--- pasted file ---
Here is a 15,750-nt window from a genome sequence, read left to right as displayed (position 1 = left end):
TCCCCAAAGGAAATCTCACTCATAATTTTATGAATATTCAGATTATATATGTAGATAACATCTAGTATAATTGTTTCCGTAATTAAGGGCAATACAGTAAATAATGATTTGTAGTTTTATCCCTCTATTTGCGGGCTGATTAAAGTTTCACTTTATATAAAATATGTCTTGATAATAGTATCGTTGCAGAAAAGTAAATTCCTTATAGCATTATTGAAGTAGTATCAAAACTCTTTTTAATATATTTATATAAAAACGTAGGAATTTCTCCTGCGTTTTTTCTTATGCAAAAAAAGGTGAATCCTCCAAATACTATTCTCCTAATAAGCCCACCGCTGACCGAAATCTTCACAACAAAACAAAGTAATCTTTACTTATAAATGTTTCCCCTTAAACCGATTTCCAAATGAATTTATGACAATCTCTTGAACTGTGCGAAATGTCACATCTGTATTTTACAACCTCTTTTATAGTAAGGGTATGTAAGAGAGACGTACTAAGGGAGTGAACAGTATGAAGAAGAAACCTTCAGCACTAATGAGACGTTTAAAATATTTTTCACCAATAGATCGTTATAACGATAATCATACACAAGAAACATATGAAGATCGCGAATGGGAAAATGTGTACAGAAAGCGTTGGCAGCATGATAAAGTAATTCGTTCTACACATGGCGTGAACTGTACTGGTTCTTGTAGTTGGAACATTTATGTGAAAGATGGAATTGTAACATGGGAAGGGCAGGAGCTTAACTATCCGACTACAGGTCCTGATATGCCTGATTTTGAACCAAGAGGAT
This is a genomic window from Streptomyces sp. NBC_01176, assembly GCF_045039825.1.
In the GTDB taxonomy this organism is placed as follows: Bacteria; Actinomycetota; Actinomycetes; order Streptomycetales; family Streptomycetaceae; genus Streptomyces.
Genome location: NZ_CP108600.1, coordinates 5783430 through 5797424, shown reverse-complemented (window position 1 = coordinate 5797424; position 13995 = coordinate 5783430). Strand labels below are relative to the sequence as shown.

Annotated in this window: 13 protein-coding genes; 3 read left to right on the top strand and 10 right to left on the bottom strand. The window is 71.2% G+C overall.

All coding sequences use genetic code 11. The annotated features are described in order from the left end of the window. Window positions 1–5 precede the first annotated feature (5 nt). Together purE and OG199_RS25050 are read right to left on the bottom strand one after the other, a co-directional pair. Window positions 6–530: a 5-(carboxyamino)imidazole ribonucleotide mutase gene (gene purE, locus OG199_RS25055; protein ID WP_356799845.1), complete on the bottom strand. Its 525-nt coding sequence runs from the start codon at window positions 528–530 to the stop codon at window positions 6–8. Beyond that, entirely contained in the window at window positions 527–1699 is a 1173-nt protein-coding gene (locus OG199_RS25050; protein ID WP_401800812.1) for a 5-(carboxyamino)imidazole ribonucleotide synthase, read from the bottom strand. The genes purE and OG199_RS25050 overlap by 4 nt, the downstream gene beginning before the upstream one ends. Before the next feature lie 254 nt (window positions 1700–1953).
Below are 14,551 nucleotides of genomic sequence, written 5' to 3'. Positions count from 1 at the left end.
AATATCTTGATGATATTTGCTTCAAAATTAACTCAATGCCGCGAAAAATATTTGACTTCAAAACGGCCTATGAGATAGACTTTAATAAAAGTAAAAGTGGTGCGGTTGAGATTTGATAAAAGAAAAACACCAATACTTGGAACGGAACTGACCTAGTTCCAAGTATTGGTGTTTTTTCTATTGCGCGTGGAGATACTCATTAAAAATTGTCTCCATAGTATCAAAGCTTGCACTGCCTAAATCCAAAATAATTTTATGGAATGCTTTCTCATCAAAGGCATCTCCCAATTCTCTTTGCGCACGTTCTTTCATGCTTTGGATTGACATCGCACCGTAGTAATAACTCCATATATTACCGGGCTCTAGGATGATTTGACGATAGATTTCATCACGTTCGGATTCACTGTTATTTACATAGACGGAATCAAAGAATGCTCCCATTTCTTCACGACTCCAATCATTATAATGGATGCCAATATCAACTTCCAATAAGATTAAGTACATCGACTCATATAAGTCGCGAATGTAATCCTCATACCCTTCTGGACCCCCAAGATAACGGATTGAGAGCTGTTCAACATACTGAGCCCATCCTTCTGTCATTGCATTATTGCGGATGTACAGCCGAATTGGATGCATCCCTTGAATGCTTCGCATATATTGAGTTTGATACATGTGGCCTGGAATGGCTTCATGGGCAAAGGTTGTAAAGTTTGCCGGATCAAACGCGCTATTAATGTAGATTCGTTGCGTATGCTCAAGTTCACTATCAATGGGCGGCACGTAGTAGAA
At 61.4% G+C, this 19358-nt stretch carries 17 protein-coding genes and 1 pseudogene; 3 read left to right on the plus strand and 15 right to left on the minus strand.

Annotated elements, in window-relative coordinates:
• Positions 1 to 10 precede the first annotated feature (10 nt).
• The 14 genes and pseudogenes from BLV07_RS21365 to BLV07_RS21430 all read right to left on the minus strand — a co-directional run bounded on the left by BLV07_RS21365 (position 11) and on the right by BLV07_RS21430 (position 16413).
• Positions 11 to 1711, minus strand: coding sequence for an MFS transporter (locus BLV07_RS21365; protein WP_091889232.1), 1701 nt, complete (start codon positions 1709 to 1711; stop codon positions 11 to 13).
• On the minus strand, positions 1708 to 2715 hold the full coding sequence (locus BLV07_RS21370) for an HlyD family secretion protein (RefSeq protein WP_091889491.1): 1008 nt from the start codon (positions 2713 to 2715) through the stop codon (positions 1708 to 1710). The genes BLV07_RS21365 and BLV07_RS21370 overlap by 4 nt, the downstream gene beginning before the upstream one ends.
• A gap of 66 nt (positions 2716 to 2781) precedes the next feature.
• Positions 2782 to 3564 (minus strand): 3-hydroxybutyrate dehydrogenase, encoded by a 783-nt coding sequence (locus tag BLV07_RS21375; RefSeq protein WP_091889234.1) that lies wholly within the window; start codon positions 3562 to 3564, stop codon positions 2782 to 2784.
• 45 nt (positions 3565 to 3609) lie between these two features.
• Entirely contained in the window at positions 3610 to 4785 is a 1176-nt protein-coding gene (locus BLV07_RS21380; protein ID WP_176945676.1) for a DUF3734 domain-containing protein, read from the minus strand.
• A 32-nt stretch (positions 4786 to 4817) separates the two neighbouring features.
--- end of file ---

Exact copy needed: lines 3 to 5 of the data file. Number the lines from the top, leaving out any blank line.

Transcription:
This is a genomic window from Streptomyces sp. NBC_01176, assembly GCF_045039825.1.
In the GTDB taxonomy this organism is placed as follows: Bacteria; Actinomycetota; Actinomycetes; order Streptomycetales; family Streptomycetaceae; genus Streptomyces.
Genome location: NZ_CP108600.1, coordinates 5783430 through 5797424, shown reverse-complemented (window position 1 = coordinate 5797424; position 13995 = coordinate 5783430). Strand labels below are relative to the sequence as shown.